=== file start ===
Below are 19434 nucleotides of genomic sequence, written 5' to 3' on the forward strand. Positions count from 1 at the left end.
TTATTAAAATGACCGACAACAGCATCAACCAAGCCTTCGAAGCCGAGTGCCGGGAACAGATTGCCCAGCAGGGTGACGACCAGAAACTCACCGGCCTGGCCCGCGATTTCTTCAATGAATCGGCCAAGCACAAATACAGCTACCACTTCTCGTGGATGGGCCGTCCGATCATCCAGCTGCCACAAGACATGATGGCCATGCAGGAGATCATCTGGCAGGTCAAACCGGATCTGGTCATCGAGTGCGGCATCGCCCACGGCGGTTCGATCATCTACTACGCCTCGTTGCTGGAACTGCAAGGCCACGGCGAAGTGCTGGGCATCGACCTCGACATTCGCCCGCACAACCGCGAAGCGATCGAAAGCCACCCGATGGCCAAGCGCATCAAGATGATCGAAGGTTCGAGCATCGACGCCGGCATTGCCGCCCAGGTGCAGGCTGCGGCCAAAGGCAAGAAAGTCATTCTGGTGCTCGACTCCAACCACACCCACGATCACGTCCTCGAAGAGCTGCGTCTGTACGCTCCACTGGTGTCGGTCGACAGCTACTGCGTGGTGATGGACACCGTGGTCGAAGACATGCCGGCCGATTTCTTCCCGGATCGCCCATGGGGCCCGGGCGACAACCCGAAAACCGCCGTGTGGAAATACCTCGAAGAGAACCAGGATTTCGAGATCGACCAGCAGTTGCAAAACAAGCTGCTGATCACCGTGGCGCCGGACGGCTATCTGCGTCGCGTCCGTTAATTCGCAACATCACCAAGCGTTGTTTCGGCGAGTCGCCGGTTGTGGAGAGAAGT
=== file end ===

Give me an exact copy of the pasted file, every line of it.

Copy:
Below are 19434 nucleotides of genomic sequence, written 5' to 3' on the forward strand. Positions count from 1 at the left end.
TTATTAAAATGACCGACAACAGCATCAACCAAGCCTTCGAAGCCGAGTGCCGGGAACAGATTGCCCAGCAGGGTGACGACCAGAAACTCACCGGCCTGGCCCGCGATTTCTTCAATGAATCGGCCAAGCACAAATACAGCTACCACTTCTCGTGGATGGGCCGTCCGATCATCCAGCTGCCACAAGACATGATGGCCATGCAGGAGATCATCTGGCAGGTCAAACCGGATCTGGTCATCGAGTGCGGCATCGCCCACGGCGGTTCGATCATCTACTACGCCTCGTTGCTGGAACTGCAAGGCCACGGCGAAGTGCTGGGCATCGACCTCGACATTCGCCCGCACAACCGCGAAGCGATCGAAAGCCACCCGATGGCCAAGCGCATCAAGATGATCGAAGGTTCGAGCATCGACGCCGGCATTGCCGCCCAGGTGCAGGCTGCGGCCAAAGGCAAGAAAGTCATTCTGGTGCTCGACTCCAACCACACCCACGATCACGTCCTCGAAGAGCTGCGTCTGTACGCTCCACTGGTGTCGGTCGACAGCTACTGCGTGGTGATGGACACCGTGGTCGAAGACATGCCGGCCGATTTCTTCCCGGATCGCCCATGGGGCCCGGGCGACAACCCGAAAACCGCCGTGTGGAAATACCTCGAAGAGAACCAGGATTTCGAGATCGACCAGCAGTTGCAAAACAAGCTGCTGATCACCGTGGCGCCGGACGGCTATCTGCGTCGCGTCCGTTAATTCGCAACATCACCAAGCGTTGTTTCGGCGAGTCGCCGGTTGTGGAGAGAAGT